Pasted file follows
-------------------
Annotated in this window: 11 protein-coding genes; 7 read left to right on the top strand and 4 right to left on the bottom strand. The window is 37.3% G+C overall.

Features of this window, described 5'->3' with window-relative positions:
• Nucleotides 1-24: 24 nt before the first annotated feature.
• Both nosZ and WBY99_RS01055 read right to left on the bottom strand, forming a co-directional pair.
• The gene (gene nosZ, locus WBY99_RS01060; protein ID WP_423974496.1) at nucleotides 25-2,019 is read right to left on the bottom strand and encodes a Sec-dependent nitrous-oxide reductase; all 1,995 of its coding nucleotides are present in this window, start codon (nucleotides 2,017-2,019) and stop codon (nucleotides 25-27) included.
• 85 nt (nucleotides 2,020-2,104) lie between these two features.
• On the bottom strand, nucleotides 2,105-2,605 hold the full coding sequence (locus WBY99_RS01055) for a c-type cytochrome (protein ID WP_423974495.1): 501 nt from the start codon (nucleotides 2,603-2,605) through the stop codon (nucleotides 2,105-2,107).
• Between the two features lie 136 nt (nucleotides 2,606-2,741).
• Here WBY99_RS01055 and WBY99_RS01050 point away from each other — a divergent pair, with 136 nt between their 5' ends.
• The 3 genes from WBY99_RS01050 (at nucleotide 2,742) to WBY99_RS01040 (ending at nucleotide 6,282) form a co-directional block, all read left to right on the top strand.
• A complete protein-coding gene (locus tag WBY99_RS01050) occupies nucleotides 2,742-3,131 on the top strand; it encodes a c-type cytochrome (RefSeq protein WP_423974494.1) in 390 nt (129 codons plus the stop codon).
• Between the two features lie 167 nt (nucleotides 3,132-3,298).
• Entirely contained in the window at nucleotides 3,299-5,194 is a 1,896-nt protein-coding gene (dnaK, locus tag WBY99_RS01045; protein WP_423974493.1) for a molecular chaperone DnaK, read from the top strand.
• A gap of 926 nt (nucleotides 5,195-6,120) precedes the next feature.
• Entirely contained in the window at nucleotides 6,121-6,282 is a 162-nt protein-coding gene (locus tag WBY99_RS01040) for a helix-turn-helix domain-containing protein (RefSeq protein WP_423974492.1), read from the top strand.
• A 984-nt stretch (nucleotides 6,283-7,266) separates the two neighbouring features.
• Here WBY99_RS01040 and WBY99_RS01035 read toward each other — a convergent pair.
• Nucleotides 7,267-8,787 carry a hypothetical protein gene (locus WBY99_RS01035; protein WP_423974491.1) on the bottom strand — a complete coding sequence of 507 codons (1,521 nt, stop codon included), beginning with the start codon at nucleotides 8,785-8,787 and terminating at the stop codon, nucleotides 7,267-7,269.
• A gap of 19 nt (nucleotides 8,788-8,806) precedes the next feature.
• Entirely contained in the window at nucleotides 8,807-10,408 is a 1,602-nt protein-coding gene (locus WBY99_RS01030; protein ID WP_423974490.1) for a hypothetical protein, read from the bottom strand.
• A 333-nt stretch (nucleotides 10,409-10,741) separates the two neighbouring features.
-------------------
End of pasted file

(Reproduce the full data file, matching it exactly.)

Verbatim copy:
Annotated in this window: 11 protein-coding genes; 7 read left to right on the top strand and 4 right to left on the bottom strand. The window is 37.3% G+C overall.

Features of this window, described 5'->3' with window-relative positions:
• Nucleotides 1-24: 24 nt before the first annotated feature.
• Both nosZ and WBY99_RS01055 read right to left on the bottom strand, forming a co-directional pair.
• The gene (gene nosZ, locus WBY99_RS01060; protein ID WP_423974496.1) at nucleotides 25-2,019 is read right to left on the bottom strand and encodes a Sec-dependent nitrous-oxide reductase; all 1,995 of its coding nucleotides are present in this window, start codon (nucleotides 2,017-2,019) and stop codon (nucleotides 25-27) included.
• 85 nt (nucleotides 2,020-2,104) lie between these two features.
• On the bottom strand, nucleotides 2,105-2,605 hold the full coding sequence (locus WBY99_RS01055) for a c-type cytochrome (protein ID WP_423974495.1): 501 nt from the start codon (nucleotides 2,603-2,605) through the stop codon (nucleotides 2,105-2,107).
• Between the two features lie 136 nt (nucleotides 2,606-2,741).
• Here WBY99_RS01055 and WBY99_RS01050 point away from each other — a divergent pair, with 136 nt between their 5' ends.
• The 3 genes from WBY99_RS01050 (at nucleotide 2,742) to WBY99_RS01040 (ending at nucleotide 6,282) form a co-directional block, all read left to right on the top strand.
• A complete protein-coding gene (locus tag WBY99_RS01050) occupies nucleotides 2,742-3,131 on the top strand; it encodes a c-type cytochrome (RefSeq protein WP_423974494.1) in 390 nt (129 codons plus the stop codon).
• Between the two features lie 167 nt (nucleotides 3,132-3,298).
• Entirely contained in the window at nucleotides 3,299-5,194 is a 1,896-nt protein-coding gene (dnaK, locus tag WBY99_RS01045; protein WP_423974493.1) for a molecular chaperone DnaK, read from the top strand.
• A gap of 926 nt (nucleotides 5,195-6,120) precedes the next feature.
• Entirely contained in the window at nucleotides 6,121-6,282 is a 162-nt protein-coding gene (locus tag WBY99_RS01040) for a helix-turn-helix domain-containing protein (RefSeq protein WP_423974492.1), read from the top strand.
• A 984-nt stretch (nucleotides 6,283-7,266) separates the two neighbouring features.
• Here WBY99_RS01040 and WBY99_RS01035 read toward each other — a convergent pair.
• Nucleotides 7,267-8,787 carry a hypothetical protein gene (locus WBY99_RS01035; protein WP_423974491.1) on the bottom strand — a complete coding sequence of 507 codons (1,521 nt, stop codon included), beginning with the start codon at nucleotides 8,785-8,787 and terminating at the stop codon, nucleotides 7,267-7,269.
• A gap of 19 nt (nucleotides 8,788-8,806) precedes the next feature.
• Entirely contained in the window at nucleotides 8,807-10,408 is a 1,602-nt protein-coding gene (locus WBY99_RS01030; protein ID WP_423974490.1) for a hypothetical protein, read from the bottom strand.
• A 333-nt stretch (nucleotides 10,409-10,741) separates the two neighbouring features.